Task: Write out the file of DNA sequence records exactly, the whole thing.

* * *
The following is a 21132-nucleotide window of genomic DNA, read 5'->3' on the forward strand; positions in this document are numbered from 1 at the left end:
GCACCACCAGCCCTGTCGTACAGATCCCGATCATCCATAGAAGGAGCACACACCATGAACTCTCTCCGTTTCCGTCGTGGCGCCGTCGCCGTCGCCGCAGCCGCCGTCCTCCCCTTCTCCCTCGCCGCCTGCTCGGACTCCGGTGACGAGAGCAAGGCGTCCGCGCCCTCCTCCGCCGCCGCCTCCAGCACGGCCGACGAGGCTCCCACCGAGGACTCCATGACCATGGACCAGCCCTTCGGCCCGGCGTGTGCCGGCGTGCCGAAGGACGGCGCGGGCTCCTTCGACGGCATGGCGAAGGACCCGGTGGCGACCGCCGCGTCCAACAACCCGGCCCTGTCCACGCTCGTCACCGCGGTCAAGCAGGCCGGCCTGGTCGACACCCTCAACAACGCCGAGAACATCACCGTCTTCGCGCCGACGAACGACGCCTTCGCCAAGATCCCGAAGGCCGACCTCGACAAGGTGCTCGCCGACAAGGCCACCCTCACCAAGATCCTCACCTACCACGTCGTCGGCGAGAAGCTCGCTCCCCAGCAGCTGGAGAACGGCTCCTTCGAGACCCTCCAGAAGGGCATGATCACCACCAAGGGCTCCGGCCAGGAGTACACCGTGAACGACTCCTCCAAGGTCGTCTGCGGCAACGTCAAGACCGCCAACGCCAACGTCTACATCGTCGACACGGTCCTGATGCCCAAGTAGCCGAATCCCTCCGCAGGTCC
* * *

The following is a 21132-nucleotide window of genomic DNA, read 5'->3' on the forward strand; positions in this document are numbered from 1 at the left end:
GCACCACCAGCCCTGTCGTACAGATCCCGATCATCCATAGAAGGAGCACACACCATGAACTCTCTCCGTTTCCGTCGTGGCGCCGTCGCCGTCGCCGCAGCCGCCGTCCTCCCCTTCTCCCTCGCCGCCTGCTCGGACTCCGGTGACGAGAGCAAGGCGTCCGCGCCCTCCTCCGCCGCCGCCTCCAGCACGGCCGACGAGGCTCCCACCGAGGACTCCATGACCATGGACCAGCCCTTCGGCCCGGCGTGTGCCGGCGTGCCGAAGGACGGCGCGGGCTCCTTCGACGGCATGGCGAAGGACCCGGTGGCGACCGCCGCGTCCAACAACCCGGCCCTGTCCACGCTCGTCACCGCGGTCAAGCAGGCCGGCCTGGTCGACACCCTCAACAACGCCGAGAACATCACCGTCTTCGCGCCGACGAACGACGCCTTCGCCAAGATCCCGAAGGCCGACCTCGACAAGGTGCTCGCCGACAAGGCCACCCTCACCAAGATCCTCACCTACCACGTCGTCGGCGAGAAGCTCGCTCCCCAGCAGCTGGAGAACGGCTCCTTCGAGACCCTCCAGAAGGGCATGATCACCACCAAGGGCTCCGGCCAGGAGTACACCGTGAACGACTCCTCCAAGGTCGTCTGCGGCAACGTCAAGACCGCCAACGCCAACGTCTACATCGTCGACACGGTCCTGATGCCCAAGTAGCCGAATCCCTCCGCAGGTCC